Updated: “It is completely rigged”

20 12 2018

There’s been a lot of commentary on the junta’s “election.”

Reuters has an interesting commentary on the junta’s election. It begins with a rather weak claim that “many hope the vote will return Southeast Asia’s second-largest economy to democracy.” The rest of the story appears to demolish the idea that there is any reason for hope.

It notes that “critics say the junta has taken several steps to remain in power after the vote, casting doubt on how credible the poll will be.”

The usually conservative commentator Thitinan Pongsudhirak, not often seen as an overly critical observer states:

We have seen a systematic manipulation and distortion of the electoral process, of the will of the people, starting from the constitution…. The reason this (election) has a crooked feel more than others is because it pretends to be democratic, clean and fair when it is completely rigged….

He’s right.

Other critics add that the “regime has tried to influence everything from electoral boundaries in favor of pro-junta parties and hand-picking the entire upper house of parliament, down to plans to re-design ballot papers to remove party names and symbols attached to candidates – which will be likely to confuse voters.” [It seems the junta may have backed down on the latter.]

Reuters is clear about Palang Pracharath: “Prime Minister [Gen] Prayuth Chan-ocha has made his long-term political ambitions clear, even going so far as to set up a party with four cabinet ministers, the Palang Pracharat Party (PPRP).”

Khaosod reports that the junta is getting worried about Reuter-like observations that show the “election” is meant to be a sham. There’s a bit of backwards and forwarding on “observers, although the Deputy Dictator, Gen Prawit Wongsuwan seems to have knocked that notion back again. He prefers to emphasize that the military and police will monitor “security” for the election. Will they also engage in electoral fraud for the junta?

Veteran election observer Pongsak Chanon ridiculed Foreign Minister and junta slitherer Don Pramudwinai and his “suggestion” that “foreign diplomats and embassy staff” can “monitor” the election. Pongsak pointed out the obvious: they can’t; they aren’t trained; and its not their job.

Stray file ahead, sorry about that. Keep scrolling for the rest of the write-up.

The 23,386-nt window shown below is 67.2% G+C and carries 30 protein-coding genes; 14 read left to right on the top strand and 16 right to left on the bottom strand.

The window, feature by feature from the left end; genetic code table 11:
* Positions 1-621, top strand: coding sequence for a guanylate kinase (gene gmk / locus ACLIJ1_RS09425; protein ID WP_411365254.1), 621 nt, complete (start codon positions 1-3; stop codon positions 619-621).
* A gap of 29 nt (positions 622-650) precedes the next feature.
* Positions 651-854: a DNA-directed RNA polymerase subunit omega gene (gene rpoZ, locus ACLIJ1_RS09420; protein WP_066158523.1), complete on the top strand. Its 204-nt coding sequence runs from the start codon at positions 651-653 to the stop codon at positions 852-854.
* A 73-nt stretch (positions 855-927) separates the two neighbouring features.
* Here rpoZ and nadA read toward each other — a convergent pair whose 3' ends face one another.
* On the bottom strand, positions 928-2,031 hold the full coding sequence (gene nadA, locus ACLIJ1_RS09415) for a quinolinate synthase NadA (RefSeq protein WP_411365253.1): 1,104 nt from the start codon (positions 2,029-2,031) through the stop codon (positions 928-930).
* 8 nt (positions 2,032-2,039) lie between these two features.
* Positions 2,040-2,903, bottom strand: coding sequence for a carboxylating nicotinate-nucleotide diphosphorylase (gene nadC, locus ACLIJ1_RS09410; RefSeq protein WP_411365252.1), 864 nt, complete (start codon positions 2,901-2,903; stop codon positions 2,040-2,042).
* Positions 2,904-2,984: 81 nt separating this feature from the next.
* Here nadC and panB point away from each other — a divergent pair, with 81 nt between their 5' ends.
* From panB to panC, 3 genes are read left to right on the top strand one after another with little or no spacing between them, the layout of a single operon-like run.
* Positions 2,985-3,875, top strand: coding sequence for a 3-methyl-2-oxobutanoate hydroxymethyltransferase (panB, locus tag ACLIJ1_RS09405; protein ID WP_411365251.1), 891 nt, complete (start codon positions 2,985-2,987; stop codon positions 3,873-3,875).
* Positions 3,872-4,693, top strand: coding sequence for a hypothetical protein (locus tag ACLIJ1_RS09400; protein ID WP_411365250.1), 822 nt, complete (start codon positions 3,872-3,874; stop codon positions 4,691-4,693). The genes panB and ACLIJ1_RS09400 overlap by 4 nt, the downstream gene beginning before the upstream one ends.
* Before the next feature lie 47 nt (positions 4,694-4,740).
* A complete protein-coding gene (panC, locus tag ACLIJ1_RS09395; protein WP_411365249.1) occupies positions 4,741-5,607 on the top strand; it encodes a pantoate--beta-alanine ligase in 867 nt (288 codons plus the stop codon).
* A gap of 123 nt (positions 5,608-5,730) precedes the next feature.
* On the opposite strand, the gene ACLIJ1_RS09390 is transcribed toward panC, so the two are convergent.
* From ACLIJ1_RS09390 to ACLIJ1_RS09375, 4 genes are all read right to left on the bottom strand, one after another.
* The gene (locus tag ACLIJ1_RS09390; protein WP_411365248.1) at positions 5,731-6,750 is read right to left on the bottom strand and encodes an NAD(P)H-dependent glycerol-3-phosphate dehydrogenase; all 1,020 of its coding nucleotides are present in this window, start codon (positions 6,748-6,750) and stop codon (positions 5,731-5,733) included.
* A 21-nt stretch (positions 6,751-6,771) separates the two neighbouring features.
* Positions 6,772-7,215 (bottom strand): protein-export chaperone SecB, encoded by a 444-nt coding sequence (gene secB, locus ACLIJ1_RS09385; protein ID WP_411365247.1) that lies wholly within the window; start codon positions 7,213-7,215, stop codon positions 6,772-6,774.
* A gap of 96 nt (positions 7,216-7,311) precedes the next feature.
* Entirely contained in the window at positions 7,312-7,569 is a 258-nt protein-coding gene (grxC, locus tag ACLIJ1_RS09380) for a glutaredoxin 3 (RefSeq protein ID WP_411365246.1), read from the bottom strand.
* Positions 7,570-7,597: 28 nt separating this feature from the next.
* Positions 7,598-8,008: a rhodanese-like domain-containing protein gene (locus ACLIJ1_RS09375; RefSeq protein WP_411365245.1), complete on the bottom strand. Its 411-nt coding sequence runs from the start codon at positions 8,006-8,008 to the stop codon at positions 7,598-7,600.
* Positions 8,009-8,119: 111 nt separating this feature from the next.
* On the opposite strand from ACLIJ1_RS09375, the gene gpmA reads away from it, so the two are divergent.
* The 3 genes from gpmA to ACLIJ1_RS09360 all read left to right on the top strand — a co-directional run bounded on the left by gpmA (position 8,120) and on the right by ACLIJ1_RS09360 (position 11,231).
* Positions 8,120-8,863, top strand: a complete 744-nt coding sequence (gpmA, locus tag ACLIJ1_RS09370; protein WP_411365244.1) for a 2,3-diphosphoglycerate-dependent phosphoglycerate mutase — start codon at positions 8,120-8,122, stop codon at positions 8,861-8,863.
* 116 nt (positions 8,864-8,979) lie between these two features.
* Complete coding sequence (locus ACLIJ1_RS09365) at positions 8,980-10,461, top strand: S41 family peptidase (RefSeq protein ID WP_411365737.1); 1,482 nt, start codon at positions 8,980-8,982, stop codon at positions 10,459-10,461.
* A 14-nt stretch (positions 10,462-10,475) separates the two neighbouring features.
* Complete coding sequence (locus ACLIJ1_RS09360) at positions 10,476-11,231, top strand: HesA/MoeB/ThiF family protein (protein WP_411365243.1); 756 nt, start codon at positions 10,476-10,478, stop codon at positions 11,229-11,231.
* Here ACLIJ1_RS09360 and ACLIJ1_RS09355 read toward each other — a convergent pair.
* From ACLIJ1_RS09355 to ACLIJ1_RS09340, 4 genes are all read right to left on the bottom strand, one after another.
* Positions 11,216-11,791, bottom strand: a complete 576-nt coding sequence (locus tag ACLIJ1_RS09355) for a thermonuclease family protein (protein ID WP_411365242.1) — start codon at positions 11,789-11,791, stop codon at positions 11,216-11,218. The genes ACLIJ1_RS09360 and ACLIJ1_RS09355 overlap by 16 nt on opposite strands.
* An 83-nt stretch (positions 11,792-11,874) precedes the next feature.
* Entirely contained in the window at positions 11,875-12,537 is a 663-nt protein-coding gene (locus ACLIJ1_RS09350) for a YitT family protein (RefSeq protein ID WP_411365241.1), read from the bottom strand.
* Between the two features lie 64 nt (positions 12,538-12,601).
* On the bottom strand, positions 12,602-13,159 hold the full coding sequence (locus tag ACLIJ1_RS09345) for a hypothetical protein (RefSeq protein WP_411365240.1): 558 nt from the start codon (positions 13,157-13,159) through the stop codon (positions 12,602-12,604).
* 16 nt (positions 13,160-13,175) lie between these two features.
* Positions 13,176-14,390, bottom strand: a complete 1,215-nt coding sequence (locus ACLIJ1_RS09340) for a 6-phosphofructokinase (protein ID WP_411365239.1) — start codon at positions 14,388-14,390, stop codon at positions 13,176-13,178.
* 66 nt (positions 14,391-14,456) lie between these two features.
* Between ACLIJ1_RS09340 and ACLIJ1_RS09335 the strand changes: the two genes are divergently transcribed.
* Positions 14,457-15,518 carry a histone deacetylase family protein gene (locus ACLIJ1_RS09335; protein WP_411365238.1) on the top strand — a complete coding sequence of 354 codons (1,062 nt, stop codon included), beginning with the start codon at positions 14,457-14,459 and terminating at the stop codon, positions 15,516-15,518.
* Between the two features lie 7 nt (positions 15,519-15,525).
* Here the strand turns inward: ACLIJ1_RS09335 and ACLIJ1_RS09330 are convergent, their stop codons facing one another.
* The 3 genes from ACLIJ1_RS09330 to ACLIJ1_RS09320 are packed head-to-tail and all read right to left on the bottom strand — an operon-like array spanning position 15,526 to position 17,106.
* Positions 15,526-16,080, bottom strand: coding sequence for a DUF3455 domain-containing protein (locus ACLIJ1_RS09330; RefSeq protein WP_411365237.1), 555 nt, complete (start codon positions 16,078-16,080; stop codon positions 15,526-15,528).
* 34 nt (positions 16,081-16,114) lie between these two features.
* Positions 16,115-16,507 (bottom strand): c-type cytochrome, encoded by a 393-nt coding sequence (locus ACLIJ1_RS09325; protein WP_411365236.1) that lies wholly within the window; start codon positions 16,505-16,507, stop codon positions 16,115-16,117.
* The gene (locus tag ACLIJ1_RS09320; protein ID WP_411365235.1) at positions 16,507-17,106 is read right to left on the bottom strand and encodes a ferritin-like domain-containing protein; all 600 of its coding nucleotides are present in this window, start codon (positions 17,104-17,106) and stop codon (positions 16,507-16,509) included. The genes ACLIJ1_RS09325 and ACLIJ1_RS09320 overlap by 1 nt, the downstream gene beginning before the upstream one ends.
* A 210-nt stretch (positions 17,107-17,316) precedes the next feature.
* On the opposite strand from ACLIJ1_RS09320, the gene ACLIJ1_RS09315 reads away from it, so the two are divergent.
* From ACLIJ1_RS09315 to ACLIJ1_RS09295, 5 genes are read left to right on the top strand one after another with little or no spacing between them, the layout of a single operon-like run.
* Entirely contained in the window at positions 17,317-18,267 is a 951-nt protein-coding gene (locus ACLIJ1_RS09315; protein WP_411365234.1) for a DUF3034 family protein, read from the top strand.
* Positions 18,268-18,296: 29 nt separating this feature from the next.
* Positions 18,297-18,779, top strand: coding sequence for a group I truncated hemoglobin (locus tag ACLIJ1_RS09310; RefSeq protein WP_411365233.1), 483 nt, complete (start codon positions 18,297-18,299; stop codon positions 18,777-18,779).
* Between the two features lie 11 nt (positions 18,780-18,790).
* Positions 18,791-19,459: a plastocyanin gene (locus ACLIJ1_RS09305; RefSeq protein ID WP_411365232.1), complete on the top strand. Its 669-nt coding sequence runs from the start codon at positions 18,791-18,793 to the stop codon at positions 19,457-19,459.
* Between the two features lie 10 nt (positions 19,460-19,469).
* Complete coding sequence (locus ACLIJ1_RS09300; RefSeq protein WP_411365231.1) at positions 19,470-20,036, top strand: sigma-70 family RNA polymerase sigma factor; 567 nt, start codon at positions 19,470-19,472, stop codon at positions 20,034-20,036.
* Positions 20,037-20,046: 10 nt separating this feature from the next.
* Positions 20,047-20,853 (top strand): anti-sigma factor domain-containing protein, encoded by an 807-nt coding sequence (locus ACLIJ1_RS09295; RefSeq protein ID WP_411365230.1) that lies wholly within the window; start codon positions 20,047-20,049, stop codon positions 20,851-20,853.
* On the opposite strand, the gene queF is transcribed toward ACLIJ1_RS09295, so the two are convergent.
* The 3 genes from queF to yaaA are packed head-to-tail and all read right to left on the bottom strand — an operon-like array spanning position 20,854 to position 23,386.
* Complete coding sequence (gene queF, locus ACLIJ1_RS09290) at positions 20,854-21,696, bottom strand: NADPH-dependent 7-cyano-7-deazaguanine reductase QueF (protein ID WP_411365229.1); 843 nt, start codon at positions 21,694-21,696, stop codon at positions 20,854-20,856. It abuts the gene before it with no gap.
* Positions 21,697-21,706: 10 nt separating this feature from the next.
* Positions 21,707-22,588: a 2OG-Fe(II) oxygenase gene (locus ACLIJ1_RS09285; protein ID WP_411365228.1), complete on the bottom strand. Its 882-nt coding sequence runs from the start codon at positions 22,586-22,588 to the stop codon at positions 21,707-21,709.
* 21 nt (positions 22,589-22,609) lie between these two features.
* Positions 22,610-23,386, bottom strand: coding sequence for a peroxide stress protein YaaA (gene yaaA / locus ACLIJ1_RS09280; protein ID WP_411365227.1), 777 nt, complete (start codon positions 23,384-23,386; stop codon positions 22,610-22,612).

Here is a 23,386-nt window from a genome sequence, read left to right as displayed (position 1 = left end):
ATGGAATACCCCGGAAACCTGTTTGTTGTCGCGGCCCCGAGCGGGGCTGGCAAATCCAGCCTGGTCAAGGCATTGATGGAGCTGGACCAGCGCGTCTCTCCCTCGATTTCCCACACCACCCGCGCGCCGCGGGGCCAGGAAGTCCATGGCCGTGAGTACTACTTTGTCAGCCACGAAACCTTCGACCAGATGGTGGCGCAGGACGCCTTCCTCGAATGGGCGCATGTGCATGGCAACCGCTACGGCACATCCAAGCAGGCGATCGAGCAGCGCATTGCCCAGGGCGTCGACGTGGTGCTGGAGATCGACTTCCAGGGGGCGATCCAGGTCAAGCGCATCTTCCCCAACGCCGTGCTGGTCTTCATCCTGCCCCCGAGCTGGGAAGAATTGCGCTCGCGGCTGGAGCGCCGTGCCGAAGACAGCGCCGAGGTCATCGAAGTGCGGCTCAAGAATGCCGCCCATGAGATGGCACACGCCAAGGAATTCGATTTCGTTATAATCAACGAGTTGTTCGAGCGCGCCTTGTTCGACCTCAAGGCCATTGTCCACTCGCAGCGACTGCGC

Worried about its election being seen as a fraud, the Election Commission is reported at Khaosod as being permitted to “kill … a proposal to strip them [ballots] of party logos and names following widespread opposition and ridicule.” The notion that the EC is “independent” was done damage in even “making” this “decision.” An official said the EC “voted unanimously to drop the plan…”. Makes no sense, really. It was the EC that claimed the “idea” as theirs. Now every single one of them dumps their bright idea. How on earth can anyone believe anything from this bunch of dolts.

Meanwhile, as the National News Bureau reports the junta’s Pracharath schemes for farmers continue to expand. Pracharat = Palang Pracharath = using the state’s agencies to rig the election.

Update: The EC continues to struggle under the junta’s yoke. One reader suggests that there is a struggle going on, with the EC president Ittiporn Boonpracong trying to have his agency be allowed to do something of its job without the continual interference by the junta. We have no idea. All we see is a junta that is lame, cowed and dutiful and which operates with zero transparency. The most recent kerfuffle is the ongoing election observer stuff. Now Ittiporn says, ” international observers were welcome to monitor the upcoming election, provided they follow procedures and respect the law.” He says “that this practice has been common since 2003, when the EC allowed foreigners to observe the voting.” We are not at all sure which election was observed in 2003…. There was one in 2001 and another in 2004. Maybe the conversion from Thai dates to Western dates has stumped the EC or reporters. Better hope they can count accurately when the election comes around. Anyway, Prawit would seem to be the boss in this, and he says the junta can do without international observers.


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